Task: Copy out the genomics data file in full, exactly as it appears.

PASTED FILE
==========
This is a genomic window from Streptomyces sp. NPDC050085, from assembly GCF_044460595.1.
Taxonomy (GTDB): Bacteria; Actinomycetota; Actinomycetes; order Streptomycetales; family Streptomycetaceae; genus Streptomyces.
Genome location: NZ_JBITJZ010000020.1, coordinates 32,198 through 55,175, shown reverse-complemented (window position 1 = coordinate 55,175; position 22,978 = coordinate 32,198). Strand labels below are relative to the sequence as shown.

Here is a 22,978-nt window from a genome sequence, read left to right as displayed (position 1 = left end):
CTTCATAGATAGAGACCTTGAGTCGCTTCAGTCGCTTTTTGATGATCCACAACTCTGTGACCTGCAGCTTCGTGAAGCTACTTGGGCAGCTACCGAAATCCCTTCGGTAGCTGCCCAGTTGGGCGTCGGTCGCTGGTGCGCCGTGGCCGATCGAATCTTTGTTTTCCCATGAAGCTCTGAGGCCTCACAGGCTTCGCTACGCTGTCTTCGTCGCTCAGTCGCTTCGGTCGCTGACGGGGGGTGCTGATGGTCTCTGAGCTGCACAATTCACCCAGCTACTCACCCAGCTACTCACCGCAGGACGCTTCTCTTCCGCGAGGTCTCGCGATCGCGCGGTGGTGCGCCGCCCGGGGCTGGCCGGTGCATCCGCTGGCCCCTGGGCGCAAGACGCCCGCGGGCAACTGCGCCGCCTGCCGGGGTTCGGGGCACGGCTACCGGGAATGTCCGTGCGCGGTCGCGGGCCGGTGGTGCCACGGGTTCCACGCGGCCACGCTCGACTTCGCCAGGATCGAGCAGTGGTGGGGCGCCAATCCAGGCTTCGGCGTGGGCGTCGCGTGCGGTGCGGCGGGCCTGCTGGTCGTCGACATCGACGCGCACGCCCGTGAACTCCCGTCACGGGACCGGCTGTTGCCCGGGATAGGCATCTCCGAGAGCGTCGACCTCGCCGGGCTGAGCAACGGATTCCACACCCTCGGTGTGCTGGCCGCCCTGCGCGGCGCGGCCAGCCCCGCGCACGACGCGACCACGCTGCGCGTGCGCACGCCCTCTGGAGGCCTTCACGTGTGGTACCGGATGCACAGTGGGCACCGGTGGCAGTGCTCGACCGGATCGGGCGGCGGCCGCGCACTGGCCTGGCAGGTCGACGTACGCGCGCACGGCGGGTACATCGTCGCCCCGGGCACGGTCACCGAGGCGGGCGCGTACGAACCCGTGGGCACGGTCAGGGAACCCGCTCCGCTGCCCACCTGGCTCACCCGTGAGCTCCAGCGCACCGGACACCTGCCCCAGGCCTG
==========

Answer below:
This is a genomic window from Streptomyces sp. NPDC050085, from assembly GCF_044460595.1.
Taxonomy (GTDB): Bacteria; Actinomycetota; Actinomycetes; order Streptomycetales; family Streptomycetaceae; genus Streptomyces.
Genome location: NZ_JBITJZ010000020.1, coordinates 32,198 through 55,175, shown reverse-complemented (window position 1 = coordinate 55,175; position 22,978 = coordinate 32,198). Strand labels below are relative to the sequence as shown.

Here is a 22,978-nt window from a genome sequence, read left to right as displayed (position 1 = left end):
CTTCATAGATAGAGACCTTGAGTCGCTTCAGTCGCTTTTTGATGATCCACAACTCTGTGACCTGCAGCTTCGTGAAGCTACTTGGGCAGCTACCGAAATCCCTTCGGTAGCTGCCCAGTTGGGCGTCGGTCGCTGGTGCGCCGTGGCCGATCGAATCTTTGTTTTCCCATGAAGCTCTGAGGCCTCACAGGCTTCGCTACGCTGTCTTCGTCGCTCAGTCGCTTCGGTCGCTGACGGGGGGTGCTGATGGTCTCTGAGCTGCACAATTCACCCAGCTACTCACCCAGCTACTCACCGCAGGACGCTTCTCTTCCGCGAGGTCTCGCGATCGCGCGGTGGTGCGCCGCCCGGGGCTGGCCGGTGCATCCGCTGGCCCCTGGGCGCAAGACGCCCGCGGGCAACTGCGCCGCCTGCCGGGGTTCGGGGCACGGCTACCGGGAATGTCCGTGCGCGGTCGCGGGCCGGTGGTGCCACGGGTTCCACGCGGCCACGCTCGACTTCGCCAGGATCGAGCAGTGGTGGGGCGCCAATCCAGGCTTCGGCGTGGGCGTCGCGTGCGGTGCGGCGGGCCTGCTGGTCGTCGACATCGACGCGCACGCCCGTGAACTCCCGTCACGGGACCGGCTGTTGCCCGGGATAGGCATCTCCGAGAGCGTCGACCTCGCCGGGCTGAGCAACGGATTCCACACCCTCGGTGTGCTGGCCGCCCTGCGCGGCGCGGCCAGCCCCGCGCACGACGCGACCACGCTGCGCGTGCGCACGCCCTCTGGAGGCCTTCACGTGTGGTACCGGATGCACAGTGGGCACCGGTGGCAGTGCTCGACCGGATCGGGCGGCGGCCGCGCACTGGCCTGGCAGGTCGACGTACGCGCGCACGGCGGGTACATCGTCGCCCCGGGCACGGTCACCGAGGCGGGCGCGTACGAACCCGTGGGCACGGTCAGGGAACCCGCTCCGCTGCCCACCTGGCTCACCCGTGAGCTCCAGCGCACCGGACACCTGCCCCAGGCCTG